By Joe Albanese
Miss Caswell: “Tell me this, do they have auditions for television?” Addison DeWitt: “That, uh, is all television is, my dear, nothing but auditions.” (All About Eve)
Like the rest of the world, the Lower East Side once got its news from newspapers—remember them? The ink might still have been wet, and they usually ended up piled up somewhere. But that is how you knew the details of what was on sale, who was in town, and what was playing at the Roxy. Oh—and what else was happening in the world.
The newspapers were sold at wooden newsstands along with glossy magazines and comic books. I recall The Daily News, The Mirror, The Journal American, The Herald Tribune. (Who had money, so why would we buy The Wall Street Journal? That was for the Rockefellers.)
My sister (on the right) and I, circa 1955. You can see the wires behind my sister leading to the antenna on the roof. And that was our beloved 16 inch state of the art RCA television set…Modell Davega’s best! Photo credit: Property of the author’s private collection.
For entertainment, when you didn’t want to dress up or didn’t have the money for a movie at Radio City Music Hall, you would rely on radio. Fibber McGee and Molly, Fanny Brice (before she morphed into Barbra Streisand). I even heard rumors that before they were on television, radio hosted Burns and Allen as well as Jack Benny who shall forever remain 39.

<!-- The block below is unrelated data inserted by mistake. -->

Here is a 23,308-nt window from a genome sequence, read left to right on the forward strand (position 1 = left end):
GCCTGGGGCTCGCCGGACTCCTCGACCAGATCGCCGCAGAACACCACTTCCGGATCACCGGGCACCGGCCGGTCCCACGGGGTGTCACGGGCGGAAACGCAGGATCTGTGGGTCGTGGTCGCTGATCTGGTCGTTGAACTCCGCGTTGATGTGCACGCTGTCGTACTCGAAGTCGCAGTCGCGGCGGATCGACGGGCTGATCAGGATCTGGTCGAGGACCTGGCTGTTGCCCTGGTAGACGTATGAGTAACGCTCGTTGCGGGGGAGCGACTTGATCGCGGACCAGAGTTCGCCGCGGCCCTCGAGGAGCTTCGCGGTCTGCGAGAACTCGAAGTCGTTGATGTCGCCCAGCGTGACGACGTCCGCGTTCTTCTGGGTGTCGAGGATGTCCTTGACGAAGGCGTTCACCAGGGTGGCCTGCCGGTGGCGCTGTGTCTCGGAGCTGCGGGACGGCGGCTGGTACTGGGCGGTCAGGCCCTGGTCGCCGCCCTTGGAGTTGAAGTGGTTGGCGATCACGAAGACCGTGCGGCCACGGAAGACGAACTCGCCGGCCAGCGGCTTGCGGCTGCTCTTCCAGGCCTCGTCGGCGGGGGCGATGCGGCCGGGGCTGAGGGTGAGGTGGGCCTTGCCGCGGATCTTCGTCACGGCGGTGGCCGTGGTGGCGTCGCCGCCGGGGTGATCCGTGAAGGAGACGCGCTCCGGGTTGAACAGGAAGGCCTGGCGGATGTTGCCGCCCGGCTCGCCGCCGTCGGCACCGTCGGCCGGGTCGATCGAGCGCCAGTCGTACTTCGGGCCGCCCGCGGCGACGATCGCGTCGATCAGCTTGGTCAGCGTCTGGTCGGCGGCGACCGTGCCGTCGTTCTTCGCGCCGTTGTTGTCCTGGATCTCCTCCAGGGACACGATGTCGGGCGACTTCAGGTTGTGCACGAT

And then there was television. Starting in the very late 1940s and growing stronger in the early ‘50s, no rooftop was safe from an antenna. For those with no roof access, it was considered amongst the locals on Prince, Mott, and Elizabeth Streets, and even rumored of far-away Kenmare Street, that indoor rabbit ear aerials (generally a Rembrandt if one had the money) were considered a decorative touch found in the finer living rooms. Today, the only “Ariel” the kids know is a mermaid in Disney movies.
Parents and the “new” generation sat transfixed, watching screens that might be snowy or blinking; but when they worked—WOW! It was a whole new world, and one that didn’t require spending 15 cents per person to ride the BMT from Prince Street and Broadway all the way to Times Square to see a movie.